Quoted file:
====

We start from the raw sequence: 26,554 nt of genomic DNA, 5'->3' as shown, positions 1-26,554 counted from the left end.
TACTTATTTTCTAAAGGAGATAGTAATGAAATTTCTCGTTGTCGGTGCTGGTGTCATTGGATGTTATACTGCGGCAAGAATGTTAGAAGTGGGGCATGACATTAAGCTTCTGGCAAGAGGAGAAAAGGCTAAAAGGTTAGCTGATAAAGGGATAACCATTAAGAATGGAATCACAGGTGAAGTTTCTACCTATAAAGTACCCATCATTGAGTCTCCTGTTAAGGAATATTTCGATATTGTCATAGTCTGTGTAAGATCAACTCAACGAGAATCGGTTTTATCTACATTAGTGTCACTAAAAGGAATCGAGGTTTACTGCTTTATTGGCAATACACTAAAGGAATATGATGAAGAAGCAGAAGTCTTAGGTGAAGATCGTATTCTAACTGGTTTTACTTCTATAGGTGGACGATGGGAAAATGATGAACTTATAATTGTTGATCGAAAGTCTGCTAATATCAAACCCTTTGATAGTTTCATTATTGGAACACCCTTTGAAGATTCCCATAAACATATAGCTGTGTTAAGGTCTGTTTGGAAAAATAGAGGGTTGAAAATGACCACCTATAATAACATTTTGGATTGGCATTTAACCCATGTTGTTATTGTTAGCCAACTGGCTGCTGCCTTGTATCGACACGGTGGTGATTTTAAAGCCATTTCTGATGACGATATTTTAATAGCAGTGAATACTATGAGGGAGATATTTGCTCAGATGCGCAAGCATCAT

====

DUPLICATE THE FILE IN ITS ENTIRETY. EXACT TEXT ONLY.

We start from the raw sequence: 26,554 nt of genomic DNA, 5'->3' as shown, positions 1-26,554 counted from the left end.
TACTTATTTTCTAAAGGAGATAGTAATGAAATTTCTCGTTGTCGGTGCTGGTGTCATTGGATGTTATACTGCGGCAAGAATGTTAGAAGTGGGGCATGACATTAAGCTTCTGGCAAGAGGAGAAAAGGCTAAAAGGTTAGCTGATAAAGGGATAACCATTAAGAATGGAATCACAGGTGAAGTTTCTACCTATAAAGTACCCATCATTGAGTCTCCTGTTAAGGAATATTTCGATATTGTCATAGTCTGTGTAAGATCAACTCAACGAGAATCGGTTTTATCTACATTAGTGTCACTAAAAGGAATCGAGGTTTACTGCTTTATTGGCAATACACTAAAGGAATATGATGAAGAAGCAGAAGTCTTAGGTGAAGATCGTATTCTAACTGGTTTTACTTCTATAGGTGGACGATGGGAAAATGATGAACTTATAATTGTTGATCGAAAGTCTGCTAATATCAAACCCTTTGATAGTTTCATTATTGGAACACCCTTTGAAGATTCCCATAAACATATAGCTGTGTTAAGGTCTGTTTGGAAAAATAGAGGGTTGAAAATGACCACCTATAATAACATTTTGGATTGGCATTTAACCCATGTTGTTATTGTTAGCCAACTGGCTGCTGCCTTGTATCGACACGGTGGTGATTTTAAAGCCATTTCTGATGACGATATTTTAATAGCAGTGAATACTATGAGGGAGATATTTGCTCAGATGCGCAAGCATCAT